In solidarity with the protests calling for racial justice in Minneapolis and St. Paul, across the United States, and around the world, we, St. Lawrence University faculty teaching in African Studies, condemn the murders of George Floyd, Breonna Taylor and Ahmaud Arbery as well as the many other Black people whose deaths at the hands of law enforcement officers and private citizens have not been recognized in the national media. We condemn police brutality, anti-Black state-sponsored violence, white supremacy, and the systemic racism which dehumanizes and threatens the lives of Black people in the US and across the world. We condemn the deeply-rooted race-based socioeconomic inequalities made especially visible by the differential impacts of the covid-19 pandemic. Furthermore, we recognize the need to address racism on our own campus, in the community where we live, and in our academic disciplines.
In this moment, as African Studies faculty at a predominantly white institution, we recommit ourselves to our program goals: to challenge stereotypes of Africa and Africans, to convey the richness and complexity of cultural, social, political, and economic life on the African continent, to emphasize African agency and creativity in the course of African and world history, and to facilitate direct engagement with the African continent. We also rededicate ourselves to amplifying Black voices in our teaching and scholarship, to hearing and supporting Black students and colleagues on campus, and to bringing more Black perspectives to campus. Further, we stand in solidarity with scholars and activists who work to make visible historical and contemporary expressions of resistance to racism and colonialism on the African continent and in the African diaspora.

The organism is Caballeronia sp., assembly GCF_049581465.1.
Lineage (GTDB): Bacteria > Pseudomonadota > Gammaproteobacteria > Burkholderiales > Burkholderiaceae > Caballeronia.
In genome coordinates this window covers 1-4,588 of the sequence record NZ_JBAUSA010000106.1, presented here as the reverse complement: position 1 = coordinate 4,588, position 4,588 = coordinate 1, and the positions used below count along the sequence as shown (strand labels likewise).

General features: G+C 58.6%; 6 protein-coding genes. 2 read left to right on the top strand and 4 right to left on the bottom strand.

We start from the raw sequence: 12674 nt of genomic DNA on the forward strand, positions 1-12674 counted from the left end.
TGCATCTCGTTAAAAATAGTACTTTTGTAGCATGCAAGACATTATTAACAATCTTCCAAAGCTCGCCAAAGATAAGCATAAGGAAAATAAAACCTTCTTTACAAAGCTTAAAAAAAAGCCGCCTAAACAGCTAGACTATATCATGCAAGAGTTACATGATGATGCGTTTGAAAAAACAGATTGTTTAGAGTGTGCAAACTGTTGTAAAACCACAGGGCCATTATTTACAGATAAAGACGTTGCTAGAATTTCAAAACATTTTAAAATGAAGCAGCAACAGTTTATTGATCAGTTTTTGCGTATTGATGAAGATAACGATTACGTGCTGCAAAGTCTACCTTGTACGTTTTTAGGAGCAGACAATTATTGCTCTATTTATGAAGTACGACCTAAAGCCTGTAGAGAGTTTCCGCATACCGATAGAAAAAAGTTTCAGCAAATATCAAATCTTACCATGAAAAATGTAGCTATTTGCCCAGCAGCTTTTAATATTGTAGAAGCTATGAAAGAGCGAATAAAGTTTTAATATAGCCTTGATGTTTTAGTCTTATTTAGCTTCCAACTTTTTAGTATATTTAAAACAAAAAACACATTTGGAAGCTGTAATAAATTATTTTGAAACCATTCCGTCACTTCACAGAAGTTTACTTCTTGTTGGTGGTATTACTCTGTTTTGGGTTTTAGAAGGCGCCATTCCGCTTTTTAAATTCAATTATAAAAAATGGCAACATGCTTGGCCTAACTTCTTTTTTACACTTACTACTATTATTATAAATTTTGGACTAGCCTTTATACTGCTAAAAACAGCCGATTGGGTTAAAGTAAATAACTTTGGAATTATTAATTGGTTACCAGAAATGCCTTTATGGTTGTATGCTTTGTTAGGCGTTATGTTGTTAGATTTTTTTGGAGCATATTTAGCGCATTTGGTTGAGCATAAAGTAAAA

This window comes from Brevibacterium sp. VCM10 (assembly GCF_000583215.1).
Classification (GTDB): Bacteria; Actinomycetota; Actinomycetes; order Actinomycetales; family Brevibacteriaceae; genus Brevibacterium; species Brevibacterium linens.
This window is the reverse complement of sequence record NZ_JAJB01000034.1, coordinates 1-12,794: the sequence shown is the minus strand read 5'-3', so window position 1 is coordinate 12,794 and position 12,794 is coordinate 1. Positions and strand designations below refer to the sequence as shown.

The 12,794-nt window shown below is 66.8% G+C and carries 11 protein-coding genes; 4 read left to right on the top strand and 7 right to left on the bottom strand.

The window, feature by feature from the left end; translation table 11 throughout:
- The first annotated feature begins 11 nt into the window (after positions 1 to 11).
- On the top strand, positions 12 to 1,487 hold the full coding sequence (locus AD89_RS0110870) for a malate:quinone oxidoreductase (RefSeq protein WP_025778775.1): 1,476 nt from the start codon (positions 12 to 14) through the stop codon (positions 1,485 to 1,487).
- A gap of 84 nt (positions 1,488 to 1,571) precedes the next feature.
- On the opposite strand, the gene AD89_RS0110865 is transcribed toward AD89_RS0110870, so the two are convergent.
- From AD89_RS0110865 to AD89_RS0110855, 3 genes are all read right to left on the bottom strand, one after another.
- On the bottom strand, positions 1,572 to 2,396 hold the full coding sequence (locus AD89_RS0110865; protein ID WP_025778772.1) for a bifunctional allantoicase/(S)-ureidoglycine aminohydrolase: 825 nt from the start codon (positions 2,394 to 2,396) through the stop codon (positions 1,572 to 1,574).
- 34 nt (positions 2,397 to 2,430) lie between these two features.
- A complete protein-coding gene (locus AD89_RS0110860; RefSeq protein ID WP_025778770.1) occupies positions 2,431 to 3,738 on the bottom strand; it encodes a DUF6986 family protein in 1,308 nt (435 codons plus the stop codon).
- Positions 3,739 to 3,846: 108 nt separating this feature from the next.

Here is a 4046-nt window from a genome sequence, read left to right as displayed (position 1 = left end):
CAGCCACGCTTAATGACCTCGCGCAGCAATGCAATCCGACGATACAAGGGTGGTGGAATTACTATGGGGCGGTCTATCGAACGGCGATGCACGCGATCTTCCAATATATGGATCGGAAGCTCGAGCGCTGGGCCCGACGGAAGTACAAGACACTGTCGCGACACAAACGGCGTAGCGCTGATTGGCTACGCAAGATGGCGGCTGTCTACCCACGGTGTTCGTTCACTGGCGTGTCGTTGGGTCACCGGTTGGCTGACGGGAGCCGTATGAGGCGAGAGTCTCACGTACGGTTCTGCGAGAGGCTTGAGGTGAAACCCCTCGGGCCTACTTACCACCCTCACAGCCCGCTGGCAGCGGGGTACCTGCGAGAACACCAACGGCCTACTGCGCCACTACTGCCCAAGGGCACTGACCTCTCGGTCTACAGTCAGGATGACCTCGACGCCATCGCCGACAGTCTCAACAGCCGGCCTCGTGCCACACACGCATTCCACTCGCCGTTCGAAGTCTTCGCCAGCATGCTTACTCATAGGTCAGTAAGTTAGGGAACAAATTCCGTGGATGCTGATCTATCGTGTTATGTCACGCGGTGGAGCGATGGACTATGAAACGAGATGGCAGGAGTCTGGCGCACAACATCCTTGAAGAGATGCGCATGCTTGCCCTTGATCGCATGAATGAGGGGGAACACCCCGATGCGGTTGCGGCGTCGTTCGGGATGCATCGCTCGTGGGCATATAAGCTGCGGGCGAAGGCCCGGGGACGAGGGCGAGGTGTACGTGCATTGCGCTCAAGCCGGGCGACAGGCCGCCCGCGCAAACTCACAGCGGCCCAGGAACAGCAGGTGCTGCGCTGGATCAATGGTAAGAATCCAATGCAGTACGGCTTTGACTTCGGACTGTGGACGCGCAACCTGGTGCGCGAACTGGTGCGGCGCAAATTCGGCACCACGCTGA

We recognize the challenges in understanding the different experiences and perspectives in our own campus community. Empathizing with the daily lived experiences of others takes work, and is central to our focus as scholars and educators. We commit ourselves to actively working towards dismantling racial prejudice and white privilege, and we stand with any students, faculty, staff, and community members who are working to build a more inclusive society both in and out of the classroom. Those among us who are white acknowledge our particular responsibility as faculty members, scholars, teachers, and individuals who are profoundly advantaged by systemic racism to step up to do that work and to do better.
We do not see this statement as an end in itself, but as a starting point. It is an expression of solidarity, values, and principles, and our work now will be to hold ourselves accountable to them, individually and together.